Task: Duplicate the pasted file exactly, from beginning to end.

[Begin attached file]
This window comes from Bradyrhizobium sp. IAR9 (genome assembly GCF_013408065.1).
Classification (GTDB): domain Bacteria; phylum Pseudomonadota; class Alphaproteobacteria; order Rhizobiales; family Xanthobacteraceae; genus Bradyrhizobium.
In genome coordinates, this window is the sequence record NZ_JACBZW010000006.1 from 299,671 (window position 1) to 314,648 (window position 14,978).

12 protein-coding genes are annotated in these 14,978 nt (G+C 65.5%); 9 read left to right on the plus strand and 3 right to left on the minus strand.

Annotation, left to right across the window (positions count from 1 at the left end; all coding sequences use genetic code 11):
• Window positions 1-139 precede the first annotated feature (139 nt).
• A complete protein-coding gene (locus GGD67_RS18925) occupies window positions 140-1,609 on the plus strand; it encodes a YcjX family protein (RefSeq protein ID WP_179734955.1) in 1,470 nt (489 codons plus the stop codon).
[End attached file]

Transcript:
This window comes from Bradyrhizobium sp. IAR9 (genome assembly GCF_013408065.1).
Classification (GTDB): domain Bacteria; phylum Pseudomonadota; class Alphaproteobacteria; order Rhizobiales; family Xanthobacteraceae; genus Bradyrhizobium.
In genome coordinates, this window is the sequence record NZ_JACBZW010000006.1 from 299,671 (window position 1) to 314,648 (window position 14,978).

12 protein-coding genes are annotated in these 14,978 nt (G+C 65.5%); 9 read left to right on the plus strand and 3 right to left on the minus strand.

Annotation, left to right across the window (positions count from 1 at the left end; all coding sequences use genetic code 11):
• Window positions 1-139 precede the first annotated feature (139 nt).
• A complete protein-coding gene (locus GGD67_RS18925) occupies window positions 140-1,609 on the plus strand; it encodes a YcjX family protein (RefSeq protein ID WP_179734955.1) in 1,470 nt (489 codons plus the stop codon).